2021 Award Recipients
|ARNOVA is proud to present the following Distinguished Achievement award|
Distinguished Achievement and Leadership in Nonprofit and Voluntary Action Research Award
Judith Saidel is Associate Professor Emerita of Public Administration and Policy, Rockefeller College of Public Administration and Policy, University at Albany. For 18 years she directed the Center for Women in Government & Civil Society at Rockefeller College. In 2016, she received the Distinguished Service to Rockefeller College Award and Medallion. Her research interests include interdependence and contract management issues between nonprofit organizations and public agencies, nonprofit governance, and gender and political participation. She was Vice President for Nominations and Special Recognitions and served on the ARNOVA Board for two terms. She chaired the NVSQ Best Article Award Committee in 2014 and was founding Chair of the Emerging Scholars Committee. She has served twice on the Best Book Award Committee.
Jack Quarter was a professor at OISE, at the University of Toronto, and was the co-director of the Centre for Learning, Social Economy and Work (CLSEW). He was the co-founder and president of the Association for Nonprofit and Social Economy Research (ANSER). He was also the co-director of PhiLab’s Ontario Hub.
Pier Rogers, President, Chair, North Park University
Alnoor Ebrahim,Fletcher School, Tufts University
Monika Hudson, University of San Francisco
Roseanne Mirabella, Seton Hall University
Ramya Ramanath, DePaul University
|ARNOVA is proud to present the following book and paper awards|
Outstanding Book in Nonprofit and Voluntary Action Research
"The Routledge Handbook of NGOs and International Relations"
Thomas Davies, University of London
Dr Thomas Davies is Senior Lecturer in International Politics at City, University of London. Besides editing the Routledge Handbook of NGOs and International Relations (2019), he is the author of History of Transnational Voluntary Associations (2016), NGOs: A New History of Transnational Civil Society (2014), and The Possibilities of Transnational Activism (2007). Prior to joining City, University of London, Dr Davies was a Junior Research Fellow at St Antony's College, University of Oxford, and his doctoral studies were undertaken at Magdalen College, Oxford. He is a Fellow of the Royal Historical Society and an Associate Editor of Voluntaristics Review. He has published extensively on non-governmental organizations, global governance, transnational history, internationalist theory, disarmament diplomacy, and social movements in world politics.
Virginia A. Hodgkinson Research Book Prize
"Delta Democracy: Pathways to Incremental Civic Revolution in Egypt and Beyond"
Catherine Herrold, Maxwell School of Citizenship and Public Affairs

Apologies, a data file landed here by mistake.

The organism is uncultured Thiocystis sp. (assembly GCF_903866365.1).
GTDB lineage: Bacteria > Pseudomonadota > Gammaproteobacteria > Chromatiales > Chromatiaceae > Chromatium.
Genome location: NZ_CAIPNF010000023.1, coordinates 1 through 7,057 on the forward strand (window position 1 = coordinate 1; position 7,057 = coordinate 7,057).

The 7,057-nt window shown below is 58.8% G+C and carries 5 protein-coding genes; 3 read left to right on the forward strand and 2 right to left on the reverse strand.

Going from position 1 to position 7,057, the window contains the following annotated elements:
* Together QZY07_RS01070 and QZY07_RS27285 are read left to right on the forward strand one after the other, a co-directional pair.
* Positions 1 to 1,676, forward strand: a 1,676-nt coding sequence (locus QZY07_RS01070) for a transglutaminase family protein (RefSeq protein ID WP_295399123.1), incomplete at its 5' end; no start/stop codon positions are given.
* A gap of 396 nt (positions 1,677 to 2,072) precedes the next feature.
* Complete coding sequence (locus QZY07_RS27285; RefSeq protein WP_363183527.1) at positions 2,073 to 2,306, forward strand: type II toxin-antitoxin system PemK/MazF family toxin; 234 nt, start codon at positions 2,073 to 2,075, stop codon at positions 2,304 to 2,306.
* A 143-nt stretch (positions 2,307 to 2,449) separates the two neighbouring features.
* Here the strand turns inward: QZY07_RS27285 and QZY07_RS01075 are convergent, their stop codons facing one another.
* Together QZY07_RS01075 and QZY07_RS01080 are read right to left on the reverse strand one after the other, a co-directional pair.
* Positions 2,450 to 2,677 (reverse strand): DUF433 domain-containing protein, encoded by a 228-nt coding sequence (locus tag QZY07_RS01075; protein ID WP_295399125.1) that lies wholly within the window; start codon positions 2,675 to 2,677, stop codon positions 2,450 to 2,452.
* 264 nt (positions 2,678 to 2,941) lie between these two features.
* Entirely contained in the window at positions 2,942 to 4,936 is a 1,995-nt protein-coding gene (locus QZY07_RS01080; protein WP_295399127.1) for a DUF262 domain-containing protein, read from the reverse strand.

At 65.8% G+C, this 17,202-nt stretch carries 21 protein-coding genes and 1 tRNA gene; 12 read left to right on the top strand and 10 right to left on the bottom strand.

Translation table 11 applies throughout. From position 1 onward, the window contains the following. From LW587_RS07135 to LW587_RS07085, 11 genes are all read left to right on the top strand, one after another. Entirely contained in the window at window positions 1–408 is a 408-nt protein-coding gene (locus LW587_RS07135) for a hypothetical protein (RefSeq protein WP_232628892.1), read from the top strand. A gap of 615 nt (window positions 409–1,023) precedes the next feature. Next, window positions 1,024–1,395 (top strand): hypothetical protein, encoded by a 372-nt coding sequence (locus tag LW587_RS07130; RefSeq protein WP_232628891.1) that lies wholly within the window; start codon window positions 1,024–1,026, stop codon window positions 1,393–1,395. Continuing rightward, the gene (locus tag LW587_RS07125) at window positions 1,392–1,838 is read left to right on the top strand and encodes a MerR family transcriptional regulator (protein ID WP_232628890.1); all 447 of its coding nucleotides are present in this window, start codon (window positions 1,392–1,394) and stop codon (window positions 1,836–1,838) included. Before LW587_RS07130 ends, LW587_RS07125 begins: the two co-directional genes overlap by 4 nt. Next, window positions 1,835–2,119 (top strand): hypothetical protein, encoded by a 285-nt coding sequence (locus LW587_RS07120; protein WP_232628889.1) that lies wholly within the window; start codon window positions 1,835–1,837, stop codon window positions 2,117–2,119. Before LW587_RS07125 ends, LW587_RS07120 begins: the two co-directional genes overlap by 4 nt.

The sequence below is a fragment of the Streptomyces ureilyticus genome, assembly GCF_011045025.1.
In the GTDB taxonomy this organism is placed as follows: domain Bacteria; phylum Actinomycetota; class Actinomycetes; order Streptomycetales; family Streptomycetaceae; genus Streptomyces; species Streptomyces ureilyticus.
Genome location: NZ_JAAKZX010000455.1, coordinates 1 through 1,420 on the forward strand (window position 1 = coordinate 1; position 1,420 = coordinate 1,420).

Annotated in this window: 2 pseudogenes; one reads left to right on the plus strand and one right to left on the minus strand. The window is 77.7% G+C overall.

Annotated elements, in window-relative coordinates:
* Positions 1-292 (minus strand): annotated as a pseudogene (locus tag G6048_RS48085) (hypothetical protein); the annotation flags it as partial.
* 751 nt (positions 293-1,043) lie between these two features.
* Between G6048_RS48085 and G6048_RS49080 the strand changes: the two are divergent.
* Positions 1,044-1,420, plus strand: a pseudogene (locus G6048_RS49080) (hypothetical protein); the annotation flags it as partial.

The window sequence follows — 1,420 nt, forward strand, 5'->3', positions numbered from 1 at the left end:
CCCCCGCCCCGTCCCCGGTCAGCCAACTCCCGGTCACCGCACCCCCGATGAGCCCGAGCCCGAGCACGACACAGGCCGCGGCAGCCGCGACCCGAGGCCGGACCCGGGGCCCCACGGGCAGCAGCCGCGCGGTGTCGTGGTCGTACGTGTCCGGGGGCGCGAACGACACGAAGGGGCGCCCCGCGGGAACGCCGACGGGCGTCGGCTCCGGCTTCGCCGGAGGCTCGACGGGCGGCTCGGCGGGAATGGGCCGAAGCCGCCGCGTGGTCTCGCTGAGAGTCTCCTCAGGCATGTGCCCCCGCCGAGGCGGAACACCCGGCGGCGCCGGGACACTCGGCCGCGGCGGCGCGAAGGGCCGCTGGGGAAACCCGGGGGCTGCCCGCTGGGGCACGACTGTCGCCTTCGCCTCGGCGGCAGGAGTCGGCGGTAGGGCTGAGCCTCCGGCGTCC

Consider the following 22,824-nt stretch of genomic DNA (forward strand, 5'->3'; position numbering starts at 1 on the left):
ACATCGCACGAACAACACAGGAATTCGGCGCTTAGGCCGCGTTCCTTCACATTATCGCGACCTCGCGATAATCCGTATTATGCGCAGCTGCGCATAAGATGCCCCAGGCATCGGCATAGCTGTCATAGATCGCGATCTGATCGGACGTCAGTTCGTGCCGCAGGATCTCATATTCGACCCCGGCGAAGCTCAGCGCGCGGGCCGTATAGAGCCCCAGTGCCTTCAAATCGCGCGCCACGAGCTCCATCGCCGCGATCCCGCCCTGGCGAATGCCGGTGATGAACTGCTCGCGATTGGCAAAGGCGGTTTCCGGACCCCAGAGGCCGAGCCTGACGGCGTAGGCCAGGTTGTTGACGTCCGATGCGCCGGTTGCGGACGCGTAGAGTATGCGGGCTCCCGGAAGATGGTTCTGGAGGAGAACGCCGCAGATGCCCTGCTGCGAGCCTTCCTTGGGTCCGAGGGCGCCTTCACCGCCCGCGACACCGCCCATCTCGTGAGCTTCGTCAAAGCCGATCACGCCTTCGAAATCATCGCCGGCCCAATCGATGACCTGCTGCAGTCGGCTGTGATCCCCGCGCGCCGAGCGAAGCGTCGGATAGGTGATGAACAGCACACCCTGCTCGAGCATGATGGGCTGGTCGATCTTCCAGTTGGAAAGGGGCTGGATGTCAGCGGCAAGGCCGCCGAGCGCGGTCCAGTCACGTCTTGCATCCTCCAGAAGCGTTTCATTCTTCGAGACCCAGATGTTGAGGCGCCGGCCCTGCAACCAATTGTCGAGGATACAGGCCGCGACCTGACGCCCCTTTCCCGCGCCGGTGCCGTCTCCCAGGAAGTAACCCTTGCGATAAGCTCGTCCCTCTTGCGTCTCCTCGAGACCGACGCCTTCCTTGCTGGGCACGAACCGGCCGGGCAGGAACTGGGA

Catherine E. Herrold, PhD, is an Associate Professor of Public Administration and International Affairs at Syracuse University’s Maxwell School of Citizenship and Public Affairs.
Catherine’s research centers on civil society, international development, and democracy promotion. In addition to her book with Oxford University Press, Catherine’s work has appeared in the journals Social Problems, Nonprofit and Voluntary Sector Quarterly, Nonprofit Policy Forum, and VOLUNTAS: International Journal of Voluntary and Nonprofit Organizations. She has conducted fieldwork in Egypt, Palestine, Jordan, Syria, and Qatar and has served as a Visiting Scholar at the American University in Cairo (Egypt) and Birzeit University (Palestine).
Beth Breeze, Co-chair, University of Kent
Kelly Krawczyk, Co-chair, Auburn University
Alexandra Williamson, Australian Centre for Philanthropy and Nonprofit Studies
Bheki Moyo, Wits Business School
Calum Carmichael, Carleton University
Franklin Oduro, Ghana Center for Democratic Development
Johanna Mair, Hertie School of Governance
Jacob Mati, University of the South Pacific
Sabith Khan, California Lutheran University
The Peter Dobkin Hall History of Philanthropy Book Prize
"Civic Gifts: Voluntarism and the Making of the American Nation-State"
Elisabeth Clemens, The University of Chicago
Elisabeth Clemens is William Rainey Harper Distinguished Service Professor of Sociology at the University of Chicago. Exploring organizational and institutional change in the context of American political development, she has published The People’s Lobby: Organizational Innovation and the Rise of Interest Group Politics in the United States, 1890-1925 and Civic Gifts: Voluntarism and the Making of the American Nation-State. Clemens has also edited a number of volumes, including Remaking Modernity: Sociology, History and Politics and Politics and Partnerships: Voluntary Associations in America’s Political Past and Present. She is currently editor of the American Journal of Sociology. Her most recent book, Civic Gifts: Voluntarism and the Making of the American Nation-State (Chicago 2020) has received distinguished publication awards from three sections – Altruism, Morality and Social Solidarity; Comparative and Historical Sociology, and Political Sociology – of the American Sociological Association.
Gregory Witkowski, Chair, Columbia University
Barb Shubinski, Rockefeller Archive Center
Ben Soskis, The Urban Institute
Peter Weber, Auburn University College
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Best 2020 Conference Paper Submission
"Administrative Reform to Overcome Institutional Racism: Exploring Government’s Trust Building Tactics to Renew Relationships with Community-based Organizations"
Yuan Cheng, Humphrey School of Public Affairs, University of Minnesota
Yuan (Daniel) Cheng is currently an Assistant Professor in the Humphrey School of Public Affairs at the University of Minnesota Twin Cities and the Managing Editor of Public Administration Review. His research agenda is driven by the goal of better understanding the impact of nonprofit organizations in shaping public service provision, especially in situations where nonprofits are beyond the "tools" of government.
Evans School of Public Policy & Governance at the University of Washington Seattle
Caitlin McMullin, Chair, Tilburg University
Jurgen Willems, Wirtschafts Universität Wien